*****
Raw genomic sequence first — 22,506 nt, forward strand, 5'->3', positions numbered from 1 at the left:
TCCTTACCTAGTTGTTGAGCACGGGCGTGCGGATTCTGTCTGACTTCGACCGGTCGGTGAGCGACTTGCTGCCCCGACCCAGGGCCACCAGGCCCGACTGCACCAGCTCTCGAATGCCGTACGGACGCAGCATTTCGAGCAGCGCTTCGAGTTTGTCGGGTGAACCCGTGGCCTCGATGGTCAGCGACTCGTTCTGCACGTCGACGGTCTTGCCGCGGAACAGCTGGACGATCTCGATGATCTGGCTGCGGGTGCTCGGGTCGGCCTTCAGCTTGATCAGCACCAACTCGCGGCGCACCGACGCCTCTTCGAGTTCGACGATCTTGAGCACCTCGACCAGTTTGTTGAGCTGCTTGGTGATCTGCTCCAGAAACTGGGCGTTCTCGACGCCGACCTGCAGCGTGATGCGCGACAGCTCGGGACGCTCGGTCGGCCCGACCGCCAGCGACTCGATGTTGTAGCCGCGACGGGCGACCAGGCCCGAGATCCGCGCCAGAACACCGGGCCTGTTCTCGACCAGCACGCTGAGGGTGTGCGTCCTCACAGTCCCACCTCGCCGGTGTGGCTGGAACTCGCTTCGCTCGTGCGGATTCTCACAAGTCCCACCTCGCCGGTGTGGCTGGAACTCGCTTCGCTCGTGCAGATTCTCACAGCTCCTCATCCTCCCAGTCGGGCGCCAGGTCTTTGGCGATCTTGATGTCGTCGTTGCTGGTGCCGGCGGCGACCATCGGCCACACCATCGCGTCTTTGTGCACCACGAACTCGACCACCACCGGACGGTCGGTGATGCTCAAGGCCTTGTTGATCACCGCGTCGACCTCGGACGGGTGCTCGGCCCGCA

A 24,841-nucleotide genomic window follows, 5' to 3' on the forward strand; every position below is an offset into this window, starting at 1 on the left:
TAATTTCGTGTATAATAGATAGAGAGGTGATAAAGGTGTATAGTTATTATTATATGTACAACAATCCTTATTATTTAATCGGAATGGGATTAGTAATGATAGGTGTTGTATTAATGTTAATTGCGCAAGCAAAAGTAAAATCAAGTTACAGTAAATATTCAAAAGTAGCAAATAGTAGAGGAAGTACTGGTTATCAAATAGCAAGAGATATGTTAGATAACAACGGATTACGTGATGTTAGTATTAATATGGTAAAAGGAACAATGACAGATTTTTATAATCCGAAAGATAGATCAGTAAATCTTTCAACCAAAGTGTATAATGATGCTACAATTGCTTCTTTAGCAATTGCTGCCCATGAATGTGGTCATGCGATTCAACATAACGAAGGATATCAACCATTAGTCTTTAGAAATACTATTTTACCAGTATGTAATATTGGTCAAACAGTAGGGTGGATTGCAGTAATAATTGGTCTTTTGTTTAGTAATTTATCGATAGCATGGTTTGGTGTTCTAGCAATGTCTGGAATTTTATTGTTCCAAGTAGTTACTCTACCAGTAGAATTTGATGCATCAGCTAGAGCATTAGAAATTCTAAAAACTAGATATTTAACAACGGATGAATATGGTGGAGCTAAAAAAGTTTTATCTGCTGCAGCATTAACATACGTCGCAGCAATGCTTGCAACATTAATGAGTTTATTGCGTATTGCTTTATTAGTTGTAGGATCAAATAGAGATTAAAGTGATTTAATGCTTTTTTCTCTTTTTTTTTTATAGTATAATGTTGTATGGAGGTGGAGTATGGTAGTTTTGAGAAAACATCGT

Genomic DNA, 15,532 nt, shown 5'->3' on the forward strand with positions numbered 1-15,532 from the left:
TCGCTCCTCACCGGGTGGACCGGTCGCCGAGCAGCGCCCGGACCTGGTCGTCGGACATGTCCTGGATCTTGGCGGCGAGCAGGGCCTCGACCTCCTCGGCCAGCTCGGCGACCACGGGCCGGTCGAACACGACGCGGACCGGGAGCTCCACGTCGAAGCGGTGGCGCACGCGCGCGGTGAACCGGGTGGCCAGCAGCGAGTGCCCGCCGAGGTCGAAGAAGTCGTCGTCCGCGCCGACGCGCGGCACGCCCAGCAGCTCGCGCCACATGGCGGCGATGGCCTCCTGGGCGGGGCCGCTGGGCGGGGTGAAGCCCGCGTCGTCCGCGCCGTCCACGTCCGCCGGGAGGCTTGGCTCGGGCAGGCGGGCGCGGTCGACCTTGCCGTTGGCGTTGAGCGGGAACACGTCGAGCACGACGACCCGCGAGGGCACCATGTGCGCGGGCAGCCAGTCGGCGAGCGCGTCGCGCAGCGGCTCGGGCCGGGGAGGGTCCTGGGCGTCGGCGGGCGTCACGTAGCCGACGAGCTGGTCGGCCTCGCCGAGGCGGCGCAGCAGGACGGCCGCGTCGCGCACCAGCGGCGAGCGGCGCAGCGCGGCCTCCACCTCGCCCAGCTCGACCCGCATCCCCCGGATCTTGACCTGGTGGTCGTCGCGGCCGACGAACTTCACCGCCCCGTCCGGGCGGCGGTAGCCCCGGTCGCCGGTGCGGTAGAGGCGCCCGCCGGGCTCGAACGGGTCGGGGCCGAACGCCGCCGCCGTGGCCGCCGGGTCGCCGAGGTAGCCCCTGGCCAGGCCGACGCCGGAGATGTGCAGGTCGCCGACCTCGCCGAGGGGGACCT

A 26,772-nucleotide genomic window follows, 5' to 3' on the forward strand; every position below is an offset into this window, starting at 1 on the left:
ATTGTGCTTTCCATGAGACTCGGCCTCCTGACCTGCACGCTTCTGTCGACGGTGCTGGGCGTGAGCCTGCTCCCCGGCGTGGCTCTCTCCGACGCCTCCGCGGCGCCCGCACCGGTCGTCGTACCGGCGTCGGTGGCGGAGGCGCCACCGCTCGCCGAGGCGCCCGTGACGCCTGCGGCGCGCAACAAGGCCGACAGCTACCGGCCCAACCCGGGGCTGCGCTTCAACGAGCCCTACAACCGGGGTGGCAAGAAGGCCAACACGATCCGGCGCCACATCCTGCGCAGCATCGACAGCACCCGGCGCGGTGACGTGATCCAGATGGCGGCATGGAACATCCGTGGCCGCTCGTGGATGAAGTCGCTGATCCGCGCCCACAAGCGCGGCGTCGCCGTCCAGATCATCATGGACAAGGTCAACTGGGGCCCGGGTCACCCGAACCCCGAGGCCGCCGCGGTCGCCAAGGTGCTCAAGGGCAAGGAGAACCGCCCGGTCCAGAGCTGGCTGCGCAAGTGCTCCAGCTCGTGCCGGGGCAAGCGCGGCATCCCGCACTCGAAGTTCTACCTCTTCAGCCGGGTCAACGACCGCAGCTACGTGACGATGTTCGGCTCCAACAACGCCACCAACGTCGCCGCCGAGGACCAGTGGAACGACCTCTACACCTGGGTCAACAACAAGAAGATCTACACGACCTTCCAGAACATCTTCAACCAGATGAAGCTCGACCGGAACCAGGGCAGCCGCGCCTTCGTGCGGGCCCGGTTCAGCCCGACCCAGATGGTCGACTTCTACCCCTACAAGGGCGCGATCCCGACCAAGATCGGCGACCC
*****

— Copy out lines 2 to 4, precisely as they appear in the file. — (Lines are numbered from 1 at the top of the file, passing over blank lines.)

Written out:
TCCTTACCTAGTTGTTGAGCACGGGCGTGCGGATTCTGTCTGACTTCGACCGGTCGGTGAGCGACTTGCTGCCCCGACCCAGGGCCACCAGGCCCGACTGCACCAGCTCTCGAATGCCGTACGGACGCAGCATTTCGAGCAGCGCTTCGAGTTTGTCGGGTGAACCCGTGGCCTCGATGGTCAGCGACTCGTTCTGCACGTCGACGGTCTTGCCGCGGAACAGCTGGACGATCTCGATGATCTGGCTGCGGGTGCTCGGGTCGGCCTTCAGCTTGATCAGCACCAACTCGCGGCGCACCGACGCCTCTTCGAGTTCGACGATCTTGAGCACCTCGACCAGTTTGTTGAGCTGCTTGGTGATCTGCTCCAGAAACTGGGCGTTCTCGACGCCGACCTGCAGCGTGATGCGCGACAGCTCGGGACGCTCGGTCGGCCCGACCGCCAGCGACTCGATGTTGTAGCCGCGACGGGCGACCAGGCCCGAGATCCGCGCCAGAACACCGGGCCTGTTCTCGACCAGCACGCTGAGGGTGTGCGTCCTCACAGTCCCACCTCGCCGGTGTGGCTGGAACTCGCTTCGCTCGTGCGGATTCTCACAAGTCCCACCTCGCCGGTGTGGCTGGAACTCGCTTCGCTCGTGCAGATTCTCACAGCTCCTCATCCTCCCAGTCGGGCGCCAGGTCTTTGGCGATCTTGATGTCGTCGTTGCTGGTGCCGGCGGCGACCATCGGCCACACCATCGCGTCTTTGTGCACCACGAACTCGACCACCACCGGACGGTCGGTGATGCTCAAGGCCTTGTTGATCACCGCGTCGACCTCGGACGGGTGCTCGGCCCGCA

A 24,841-nucleotide genomic window follows, 5' to 3' on the forward strand; every position below is an offset into this window, starting at 1 on the left:
TAATTTCGTGTATAATAGATAGAGAGGTGATAAAGGTGTATAGTTATTATTATATGTACAACAATCCTTATTATTTAATCGGAATGGGATTAGTAATGATAGGTGTTGTATTAATGTTAATTGCGCAAGCAAAAGTAAAATCAAGTTACAGTAAATATTCAAAAGTAGCAAATAGTAGAGGAAGTACTGGTTATCAAATAGCAAGAGATATGTTAGATAACAACGGATTACGTGATGTTAGTATTAATATGGTAAAAGGAACAATGACAGATTTTTATAATCCGAAAGATAGATCAGTAAATCTTTCAACCAAAGTGTATAATGATGCTACAATTGCTTCTTTAGCAATTGCTGCCCATGAATGTGGTCATGCGATTCAACATAACGAAGGATATCAACCATTAGTCTTTAGAAATACTATTTTACCAGTATGTAATATTGGTCAAACAGTAGGGTGGATTGCAGTAATAATTGGTCTTTTGTTTAGTAATTTATCGATAGCATGGTTTGGTGTTCTAGCAATGTCTGGAATTTTATTGTTCCAAGTAGTTACTCTACCAGTAGAATTTGATGCATCAGCTAGAGCATTAGAAATTCTAAAAACTAGATATTTAACAACGGATGAATATGGTGGAGCTAAAAAAGTTTTATCTGCTGCAGCATTAACATACGTCGCAGCAATGCTTGCAACATTAATGAGTTTATTGCGTATTGCTTTATTAGTTGTAGGATCAAATAGAGATTAAAGTGATTTAATGCTTTTTTCTCTTTTTTTTTTATAGTATAATGTTGTATGGAGGTGGAGTATGGTAGTTTTGAGAAAACATCGT